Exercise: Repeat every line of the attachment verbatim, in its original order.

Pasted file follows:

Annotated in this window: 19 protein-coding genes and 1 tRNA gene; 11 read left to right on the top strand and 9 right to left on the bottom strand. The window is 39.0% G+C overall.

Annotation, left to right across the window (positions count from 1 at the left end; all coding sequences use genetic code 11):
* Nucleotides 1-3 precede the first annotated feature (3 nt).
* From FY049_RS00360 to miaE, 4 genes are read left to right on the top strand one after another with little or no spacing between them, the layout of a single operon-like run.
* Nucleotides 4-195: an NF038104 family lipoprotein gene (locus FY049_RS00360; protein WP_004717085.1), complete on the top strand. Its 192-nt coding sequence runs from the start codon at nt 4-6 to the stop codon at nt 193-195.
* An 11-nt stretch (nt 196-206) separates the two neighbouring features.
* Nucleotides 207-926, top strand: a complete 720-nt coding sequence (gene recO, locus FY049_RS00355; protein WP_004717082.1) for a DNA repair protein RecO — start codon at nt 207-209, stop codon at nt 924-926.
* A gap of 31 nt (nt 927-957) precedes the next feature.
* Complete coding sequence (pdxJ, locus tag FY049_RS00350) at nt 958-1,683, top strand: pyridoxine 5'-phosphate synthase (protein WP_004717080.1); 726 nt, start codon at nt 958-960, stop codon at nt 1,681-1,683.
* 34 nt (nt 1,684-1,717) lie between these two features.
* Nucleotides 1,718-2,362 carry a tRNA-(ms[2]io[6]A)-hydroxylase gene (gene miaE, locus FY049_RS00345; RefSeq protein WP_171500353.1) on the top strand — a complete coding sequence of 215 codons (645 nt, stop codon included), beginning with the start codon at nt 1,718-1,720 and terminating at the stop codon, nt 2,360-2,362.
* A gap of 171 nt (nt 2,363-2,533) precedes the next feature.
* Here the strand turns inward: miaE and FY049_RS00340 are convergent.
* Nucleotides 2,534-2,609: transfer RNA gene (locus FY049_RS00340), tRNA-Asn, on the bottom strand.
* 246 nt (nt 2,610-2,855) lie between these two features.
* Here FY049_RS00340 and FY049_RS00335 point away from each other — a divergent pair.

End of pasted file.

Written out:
Annotated in this window: 19 protein-coding genes and 1 tRNA gene; 11 read left to right on the top strand and 9 right to left on the bottom strand. The window is 39.0% G+C overall.

Annotation, left to right across the window (positions count from 1 at the left end; all coding sequences use genetic code 11):
* Nucleotides 1-3 precede the first annotated feature (3 nt).
* From FY049_RS00360 to miaE, 4 genes are read left to right on the top strand one after another with little or no spacing between them, the layout of a single operon-like run.
* Nucleotides 4-195: an NF038104 family lipoprotein gene (locus FY049_RS00360; protein WP_004717085.1), complete on the top strand. Its 192-nt coding sequence runs from the start codon at nt 4-6 to the stop codon at nt 193-195.
* An 11-nt stretch (nt 196-206) separates the two neighbouring features.
* Nucleotides 207-926, top strand: a complete 720-nt coding sequence (gene recO, locus FY049_RS00355; protein WP_004717082.1) for a DNA repair protein RecO — start codon at nt 207-209, stop codon at nt 924-926.
* A gap of 31 nt (nt 927-957) precedes the next feature.
* Complete coding sequence (pdxJ, locus tag FY049_RS00350) at nt 958-1,683, top strand: pyridoxine 5'-phosphate synthase (protein WP_004717080.1); 726 nt, start codon at nt 958-960, stop codon at nt 1,681-1,683.
* 34 nt (nt 1,684-1,717) lie between these two features.
* Nucleotides 1,718-2,362 carry a tRNA-(ms[2]io[6]A)-hydroxylase gene (gene miaE, locus FY049_RS00345; RefSeq protein WP_171500353.1) on the top strand — a complete coding sequence of 215 codons (645 nt, stop codon included), beginning with the start codon at nt 1,718-1,720 and terminating at the stop codon, nt 2,360-2,362.
* A gap of 171 nt (nt 2,363-2,533) precedes the next feature.
* Here the strand turns inward: miaE and FY049_RS00340 are convergent.
* Nucleotides 2,534-2,609: transfer RNA gene (locus FY049_RS00340), tRNA-Asn, on the bottom strand.
* 246 nt (nt 2,610-2,855) lie between these two features.
* Here FY049_RS00340 and FY049_RS00335 point away from each other — a divergent pair.